A Great Lakes legend turns 100!
June 26, 2007 - Douglas, Mich
Canada wants the Keewatin back, but for now it rests, elegantly, on Lake Michigan
Hundredth birthdays are a big deal whether they're for people or Great Lakes passenger ships. Just ask Toronto entrepreneur Eric Conroy.
If all goes as planned, on July 6 he and some other prominent Canadians he's persuaded to join him will converge on this quiet Lake Michigan resort town to celebrate the centennial of the launch of the former Canadian Pacific Railway steamer Keewatin, which for generations transported travelers in Edwardian-era elegance between Port McNicoll on Georgian Bay and Fort William (now part of Thunder Bay) on Lake Superior.
"I just feel a part of it," says Conroy of the trim, white, much-beloved 106-metre ship, which he worked on as a waiter in the 1960s and has been visiting for the past 10 years, sometimes acting as a tour guide.
The vessel, the sole survivor of a once sizable number of classic Great Lakes cruise ships, has been a privately operated floating museum permanently moored here since 1968, three years after its withdrawal from passenger service. To raise consciousness among Canadians about the Keewatin, Conroy, who publishes The Magazine, a popular monthly for teens, says he's talked a select group of his compatriots into attending the rechristening of the steamer on the 100th anniversary of its launch in Glasgow, Scotland.
They include Ontario Minister of Tourism Jim Bradley, country singer Albert Hall, who'll perform a song he's written about the Keewatin, and Toronto developer Gil Blutrich, who wants to make the ship the centre piece of his ambitious project to redevelop Port McNicoll. What they will see is a centenarian that has aged gracefully. "When you go on board, it looks exactly like the day I left it," Conroy said in a phone interview. He wasn't kidding.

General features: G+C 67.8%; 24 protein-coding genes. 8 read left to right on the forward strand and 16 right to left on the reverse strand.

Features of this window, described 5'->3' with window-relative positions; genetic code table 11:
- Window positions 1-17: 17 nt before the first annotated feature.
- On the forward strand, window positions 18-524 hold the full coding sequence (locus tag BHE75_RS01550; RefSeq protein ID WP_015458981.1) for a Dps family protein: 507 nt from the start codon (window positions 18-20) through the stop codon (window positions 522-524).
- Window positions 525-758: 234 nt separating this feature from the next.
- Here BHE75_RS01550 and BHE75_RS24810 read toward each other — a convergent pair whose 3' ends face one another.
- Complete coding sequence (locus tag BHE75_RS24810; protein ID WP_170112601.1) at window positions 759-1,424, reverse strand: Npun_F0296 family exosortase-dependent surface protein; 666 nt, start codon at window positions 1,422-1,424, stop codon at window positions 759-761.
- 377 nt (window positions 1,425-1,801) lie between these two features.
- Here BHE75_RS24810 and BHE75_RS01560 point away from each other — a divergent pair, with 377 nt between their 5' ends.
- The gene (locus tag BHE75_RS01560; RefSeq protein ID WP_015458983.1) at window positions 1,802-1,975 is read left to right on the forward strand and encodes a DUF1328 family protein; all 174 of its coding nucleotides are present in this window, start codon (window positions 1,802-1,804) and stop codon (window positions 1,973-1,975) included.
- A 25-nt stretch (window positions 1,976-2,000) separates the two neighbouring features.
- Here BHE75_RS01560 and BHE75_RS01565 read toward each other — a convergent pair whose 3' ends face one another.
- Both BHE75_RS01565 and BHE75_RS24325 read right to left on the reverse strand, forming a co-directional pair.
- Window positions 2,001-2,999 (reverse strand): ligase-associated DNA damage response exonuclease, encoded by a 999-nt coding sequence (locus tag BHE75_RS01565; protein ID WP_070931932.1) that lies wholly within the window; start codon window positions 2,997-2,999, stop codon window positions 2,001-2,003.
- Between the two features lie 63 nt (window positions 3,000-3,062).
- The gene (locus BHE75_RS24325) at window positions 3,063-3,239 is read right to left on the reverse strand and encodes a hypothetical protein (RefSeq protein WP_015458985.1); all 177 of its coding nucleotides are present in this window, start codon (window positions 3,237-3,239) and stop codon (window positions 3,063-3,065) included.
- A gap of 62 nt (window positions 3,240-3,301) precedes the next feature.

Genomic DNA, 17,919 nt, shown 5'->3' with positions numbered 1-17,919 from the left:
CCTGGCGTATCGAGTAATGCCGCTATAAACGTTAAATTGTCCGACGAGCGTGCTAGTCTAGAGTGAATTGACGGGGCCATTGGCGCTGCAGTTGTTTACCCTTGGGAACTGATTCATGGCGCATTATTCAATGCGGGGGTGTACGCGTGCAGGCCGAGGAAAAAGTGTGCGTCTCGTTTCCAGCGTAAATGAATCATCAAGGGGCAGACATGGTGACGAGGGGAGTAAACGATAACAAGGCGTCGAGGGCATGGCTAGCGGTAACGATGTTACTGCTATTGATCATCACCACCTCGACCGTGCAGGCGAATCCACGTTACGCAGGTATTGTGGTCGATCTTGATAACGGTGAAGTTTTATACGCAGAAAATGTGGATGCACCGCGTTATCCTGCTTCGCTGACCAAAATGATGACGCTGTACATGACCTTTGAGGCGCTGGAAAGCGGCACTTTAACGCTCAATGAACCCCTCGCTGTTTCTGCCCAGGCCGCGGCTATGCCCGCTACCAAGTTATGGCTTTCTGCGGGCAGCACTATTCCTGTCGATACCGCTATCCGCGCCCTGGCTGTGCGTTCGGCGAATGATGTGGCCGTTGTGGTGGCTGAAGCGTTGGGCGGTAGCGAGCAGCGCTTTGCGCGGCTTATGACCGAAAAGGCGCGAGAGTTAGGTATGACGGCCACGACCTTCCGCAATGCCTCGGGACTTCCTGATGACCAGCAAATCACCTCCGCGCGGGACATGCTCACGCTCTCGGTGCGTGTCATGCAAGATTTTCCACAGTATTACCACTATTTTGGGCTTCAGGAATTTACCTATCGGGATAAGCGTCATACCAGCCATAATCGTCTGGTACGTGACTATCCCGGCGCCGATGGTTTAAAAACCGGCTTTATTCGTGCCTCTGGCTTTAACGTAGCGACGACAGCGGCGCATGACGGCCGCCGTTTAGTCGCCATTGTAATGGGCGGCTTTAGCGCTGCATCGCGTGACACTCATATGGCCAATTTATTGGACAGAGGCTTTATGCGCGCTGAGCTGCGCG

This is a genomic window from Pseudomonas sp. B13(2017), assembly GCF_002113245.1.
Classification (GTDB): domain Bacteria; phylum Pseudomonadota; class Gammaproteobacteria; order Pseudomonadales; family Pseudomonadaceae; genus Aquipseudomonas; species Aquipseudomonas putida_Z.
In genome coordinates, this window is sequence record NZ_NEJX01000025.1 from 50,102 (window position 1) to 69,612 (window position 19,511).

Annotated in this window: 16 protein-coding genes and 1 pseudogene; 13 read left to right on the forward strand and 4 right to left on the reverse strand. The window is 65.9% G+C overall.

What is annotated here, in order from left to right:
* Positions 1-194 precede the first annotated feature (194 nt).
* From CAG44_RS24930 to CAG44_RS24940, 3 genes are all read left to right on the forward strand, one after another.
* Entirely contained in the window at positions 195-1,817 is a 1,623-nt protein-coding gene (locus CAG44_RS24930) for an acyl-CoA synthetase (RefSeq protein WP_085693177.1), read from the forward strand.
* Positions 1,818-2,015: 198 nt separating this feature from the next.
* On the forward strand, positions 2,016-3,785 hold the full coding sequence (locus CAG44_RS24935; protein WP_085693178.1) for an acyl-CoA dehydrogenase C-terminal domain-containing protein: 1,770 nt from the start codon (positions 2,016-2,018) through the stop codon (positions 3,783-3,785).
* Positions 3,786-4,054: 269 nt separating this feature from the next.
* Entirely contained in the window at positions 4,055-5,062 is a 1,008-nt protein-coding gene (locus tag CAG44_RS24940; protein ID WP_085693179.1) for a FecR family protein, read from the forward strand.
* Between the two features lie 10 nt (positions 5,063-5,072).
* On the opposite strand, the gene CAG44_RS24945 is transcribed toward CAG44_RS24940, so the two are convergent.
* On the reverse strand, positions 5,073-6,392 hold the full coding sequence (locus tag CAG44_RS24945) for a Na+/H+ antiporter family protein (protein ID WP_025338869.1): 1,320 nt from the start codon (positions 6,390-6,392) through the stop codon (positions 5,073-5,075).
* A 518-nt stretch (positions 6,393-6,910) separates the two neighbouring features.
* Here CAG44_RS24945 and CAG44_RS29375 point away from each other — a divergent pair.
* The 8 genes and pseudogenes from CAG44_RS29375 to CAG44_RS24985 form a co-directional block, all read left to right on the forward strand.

Take one of the Keewatin Maritime Museum's guided tours and you find a ship that seems ready to depart on yet another day-and-a-half voyage across two Great Lakes. Champagne bottles stand on bedside tables in the deluxe staterooms, period-piece desks await letter writers in the ladies' lounge, and in the 120-seat, walnut-paneled dining room, all the tables are set with Canadian Pacific silverware and china.
The ship's exterior looks just as it did to those who once arrived at Port McNicoll by the special boat train from Toronto. A smart-looking dark green band still encircles the hull, and the steamer's enormous, 78-metre stack still sports the distinctive red and white checkerboard CP insignia. A nearly identical sister ship, the Assiniboia, also carried passengers for 57 years under CP colours, but soon after retirement it was destroyed by fire. The Keewatin has escaped demise because of its owner, R.J. Peterson, who, Conroy says, "had a vision that no else did."
Although both Port McNicoll and Fort William are said to have spurned CP's offer to sell them the ship for a dollar in the 1960s, Peterson, the owner of two marinas here, paid about $42,000 for the vessel itself and another few thousand for the steamship's furnishings, and has used his own funds and revenues from the museum to maintain the ship.
Ironically, officials in Thunder Bay have recently expressed interest to Peterson in bringing the ship back there as a tourist attraction. Meanwhile, Blutrich says he wants to help establish a charitable foundation that would receive private and public donations to preserve this "fine, fine piece of Canadian history" at Port McNicoll.
For his part, in early June Peterson, now 80, took the first step toward creating his own foundation for the same purpose. "It's just possible," he says, the ship "might be better off where it's at."
Asked his preference for the Keewatin's final resting spot, Conroy answers carefully. "I have an allegiance to R.J. Peterson at this point," he says but then adds, "If it goes anywhere, I'd like to see it go to Port McNicoll."
From the Toronto Star